Judge finds Portland violated order limiting tear gas, other munitions

Protests

The violations happened during an unlawful assembly in late June

Police declared a riot in North Portland after a group of protesters marched down North Lombard Street, June 30, 2020. (KOIN)

PORTLAND, Ore. (KOIN) — A federal judge has found the City of Portland in contempt of an order restricting the use of less-lethal munitions during protests.

On Monday, U.S. District Judge Marco A. Hernandez concluded officers violated the temporary restraining order three times during a demonstration the night of June 30.

A crowd marched from Peninsula Park to the Portland Police Association building on North Lombard. Some businesses and the fence of at least one home were vandalized along the way. Police declared an unlawful assembly soon after the group arrived at the PPA.

At the time, a temporary restraining order was in place, restricting officers’ ability to use tear gas and less-lethal munitions as a way to disperse crowds where there is little or no risk of injury.

Attorneys for Don’t Shoot Portland argued officers violated the order nine times that night by launching tear gas, rushing protesters with batons, and firing impact munitions.

Judge Hernandez found three of the incidents were in violation of his order: When Officer Brent Taylor fired five shots from an FN303 (less lethal) launcher at the legs of a person who wouldn’t let go of a banner with a PVC-pipe frame; Taylor’s use of 10 more rounds from the FN303 against two people who were pulling another demonstrator away from police and back into the crowd; and when police fired less-lethal rounds at a person who was picking up an unknown object on the ground between demonstrators and the police line.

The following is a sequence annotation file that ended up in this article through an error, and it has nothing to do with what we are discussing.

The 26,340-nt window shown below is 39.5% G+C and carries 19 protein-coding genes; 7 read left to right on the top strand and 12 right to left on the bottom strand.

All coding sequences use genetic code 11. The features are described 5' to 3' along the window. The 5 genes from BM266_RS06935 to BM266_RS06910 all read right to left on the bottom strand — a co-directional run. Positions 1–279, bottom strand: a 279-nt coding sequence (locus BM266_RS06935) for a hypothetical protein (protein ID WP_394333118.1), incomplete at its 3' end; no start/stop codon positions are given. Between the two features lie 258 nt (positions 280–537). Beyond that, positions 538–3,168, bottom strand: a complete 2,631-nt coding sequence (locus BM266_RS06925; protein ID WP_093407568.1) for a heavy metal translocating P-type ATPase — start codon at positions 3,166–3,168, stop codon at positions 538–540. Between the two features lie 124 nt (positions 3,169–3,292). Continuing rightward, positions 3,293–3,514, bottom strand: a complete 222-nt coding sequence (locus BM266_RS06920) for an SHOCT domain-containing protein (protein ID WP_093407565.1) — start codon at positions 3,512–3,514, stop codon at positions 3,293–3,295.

Some of the incidences Hernandez determined did not constitute a violation included using force against protesters who kicked smoke canisters toward police and one protester who successfully picked up a smoke canister.

Attorneys for the city argued the demonstration was dangerous for officers, with people throwing rocks, bottles, full cans of beer and soda, and smoke bombs at officers. Several officers were hurt that night and police arrested 29 people on charges ranging from disorderly conduct and riot to interfering with a police officer and assault on a public safety officer. The state is not currently pursuing charges against any of the people arrested that night, according to court records.

The decision follows a two-day hearing held in late October. Judge Hernandez will meet with both sides to decide what sanctions, if any, to issue.

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